Could The New Lead Safety Rules Kill Renovation and Preservation?

In 2008 the EPA announced its new regulations for working with anything painted before 1978, when most paint contained lead; on April 22 these regulations become law. Carla, AKA the Green Preservationist, just took the course and summarizes the impact:

Preservationists, remodeling professionals, and deconstruction advocates really need to start paying attention to these new laws as they will raise the cost of repairs and restoration projects by a substantial amount, and may also impact the existing warehouse stock of materials used for restoration and rebuilding.


Carla scraping column, without mask, bug suit or respirator

Many years ago I worked on the decontamination of a radioactive building, and not a few asbestos contaminated buildings, and these regulations don't look too different. Now, all those old windows that I tell everyone to save have to be treated with special care, no more buying old doors and trim if it has any paint on it at all.

If there is existing lead paint on stock materials, they may well have to go bye-bye and into a hazardous waste landfill (vs. a typical landfill, which will add yet another added expense). Also, any time a contractor is hired to do work-even minor things like window removal and adjustment, they will have to be certified as someone who practices Lead safe practices and may well have to quarantine themselves into the room that they are working on, wear a full body plastic suit, mask, goggles, two layers of gloves...the whole bit. For real.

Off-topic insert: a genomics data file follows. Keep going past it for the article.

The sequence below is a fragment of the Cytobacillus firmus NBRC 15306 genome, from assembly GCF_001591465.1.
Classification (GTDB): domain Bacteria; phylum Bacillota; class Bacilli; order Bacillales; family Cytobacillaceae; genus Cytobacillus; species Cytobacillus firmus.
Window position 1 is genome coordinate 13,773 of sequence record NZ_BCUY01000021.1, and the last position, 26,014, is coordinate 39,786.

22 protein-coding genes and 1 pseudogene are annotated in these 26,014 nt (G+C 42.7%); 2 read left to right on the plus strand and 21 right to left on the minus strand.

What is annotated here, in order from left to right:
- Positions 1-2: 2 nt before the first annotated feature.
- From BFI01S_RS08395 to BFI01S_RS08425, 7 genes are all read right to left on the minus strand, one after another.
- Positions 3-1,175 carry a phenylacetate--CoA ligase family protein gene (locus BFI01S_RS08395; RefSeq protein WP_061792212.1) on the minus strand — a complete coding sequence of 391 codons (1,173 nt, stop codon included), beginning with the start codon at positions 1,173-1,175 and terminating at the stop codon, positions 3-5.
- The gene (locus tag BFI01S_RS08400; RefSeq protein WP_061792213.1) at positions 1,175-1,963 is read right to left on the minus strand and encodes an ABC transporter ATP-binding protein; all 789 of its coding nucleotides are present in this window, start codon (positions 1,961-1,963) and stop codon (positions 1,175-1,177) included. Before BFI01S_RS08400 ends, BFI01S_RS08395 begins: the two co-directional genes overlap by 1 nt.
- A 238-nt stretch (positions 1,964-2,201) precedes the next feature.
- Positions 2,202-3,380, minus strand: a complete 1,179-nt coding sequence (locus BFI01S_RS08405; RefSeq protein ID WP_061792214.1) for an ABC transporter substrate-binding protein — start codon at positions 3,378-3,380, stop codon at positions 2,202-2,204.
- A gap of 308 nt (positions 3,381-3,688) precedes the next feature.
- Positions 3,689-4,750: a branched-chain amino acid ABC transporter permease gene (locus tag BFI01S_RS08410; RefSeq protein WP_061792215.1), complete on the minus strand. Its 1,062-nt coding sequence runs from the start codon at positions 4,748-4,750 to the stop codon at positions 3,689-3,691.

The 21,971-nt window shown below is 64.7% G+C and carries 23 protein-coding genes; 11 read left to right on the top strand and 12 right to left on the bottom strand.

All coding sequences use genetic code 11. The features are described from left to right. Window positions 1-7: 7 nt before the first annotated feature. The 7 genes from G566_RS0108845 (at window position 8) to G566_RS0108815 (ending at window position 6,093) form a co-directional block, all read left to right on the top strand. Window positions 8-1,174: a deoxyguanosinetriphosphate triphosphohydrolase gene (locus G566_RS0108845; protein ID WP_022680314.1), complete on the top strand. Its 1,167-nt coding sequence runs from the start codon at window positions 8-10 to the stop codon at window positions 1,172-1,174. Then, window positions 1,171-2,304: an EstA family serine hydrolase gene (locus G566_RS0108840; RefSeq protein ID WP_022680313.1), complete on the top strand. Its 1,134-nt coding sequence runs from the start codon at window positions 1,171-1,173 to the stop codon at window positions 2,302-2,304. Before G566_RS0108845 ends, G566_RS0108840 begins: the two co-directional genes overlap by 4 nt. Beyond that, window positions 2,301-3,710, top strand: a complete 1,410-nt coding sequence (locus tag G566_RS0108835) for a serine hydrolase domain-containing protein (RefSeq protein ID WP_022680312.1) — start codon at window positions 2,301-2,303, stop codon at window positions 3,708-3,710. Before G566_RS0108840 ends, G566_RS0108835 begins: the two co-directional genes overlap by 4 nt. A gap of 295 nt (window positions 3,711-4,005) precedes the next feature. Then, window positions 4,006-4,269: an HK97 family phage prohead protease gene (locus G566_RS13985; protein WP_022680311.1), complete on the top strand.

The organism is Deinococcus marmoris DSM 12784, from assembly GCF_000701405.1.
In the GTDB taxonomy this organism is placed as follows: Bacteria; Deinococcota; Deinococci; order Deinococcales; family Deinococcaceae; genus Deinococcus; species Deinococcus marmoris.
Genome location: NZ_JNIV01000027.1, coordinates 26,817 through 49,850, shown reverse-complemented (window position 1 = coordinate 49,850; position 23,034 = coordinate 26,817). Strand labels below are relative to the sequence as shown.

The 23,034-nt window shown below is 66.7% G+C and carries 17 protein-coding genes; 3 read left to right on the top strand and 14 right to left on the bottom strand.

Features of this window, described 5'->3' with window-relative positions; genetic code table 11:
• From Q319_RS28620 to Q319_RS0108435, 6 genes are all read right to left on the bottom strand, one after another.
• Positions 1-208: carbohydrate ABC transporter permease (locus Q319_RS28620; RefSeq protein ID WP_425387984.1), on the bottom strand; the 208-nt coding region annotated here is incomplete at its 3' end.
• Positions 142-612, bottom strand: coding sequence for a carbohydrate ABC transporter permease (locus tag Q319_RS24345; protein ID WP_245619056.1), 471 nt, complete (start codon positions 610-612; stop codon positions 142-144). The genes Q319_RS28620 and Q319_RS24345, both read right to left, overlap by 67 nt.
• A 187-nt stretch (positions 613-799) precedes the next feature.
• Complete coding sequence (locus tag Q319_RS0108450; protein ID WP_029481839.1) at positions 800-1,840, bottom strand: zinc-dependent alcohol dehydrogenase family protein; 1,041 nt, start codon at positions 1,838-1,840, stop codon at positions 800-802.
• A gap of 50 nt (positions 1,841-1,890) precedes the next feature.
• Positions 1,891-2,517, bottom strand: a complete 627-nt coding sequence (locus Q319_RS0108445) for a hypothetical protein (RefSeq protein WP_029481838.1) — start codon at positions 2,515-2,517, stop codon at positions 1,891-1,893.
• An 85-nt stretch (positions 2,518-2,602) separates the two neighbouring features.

Unlike asbestos, where a single fiber can kill you, lead is cumulative and affects children under six far more than it does adults. Carla has probably been exposed to a lot more of it than I have, and she says " I think I've got a few years left in me."

Seriously, I spend a lot of time proselytizing that renovation creates labour intensive green jobs that can put a lot of unskilled people back to work. Now, on April 22, they become highly skilled and regulated jobs that require special tools, expensive bug suits, goggles and double gloves. People will just tear the things down instead.

Half the buildings in America need to be made more efficient. I suspect that the default move now will be simply to haul them to the dump, if every single building built before 1978 is now considered toxic waste.

More on renovations:
The Carbon Footprint of a Renovation vs New Construction
Quote of the Day: Bill McDonough on Green Renovation
Renovation Uses Twice As Much Labor, Half as Much Material as New Construction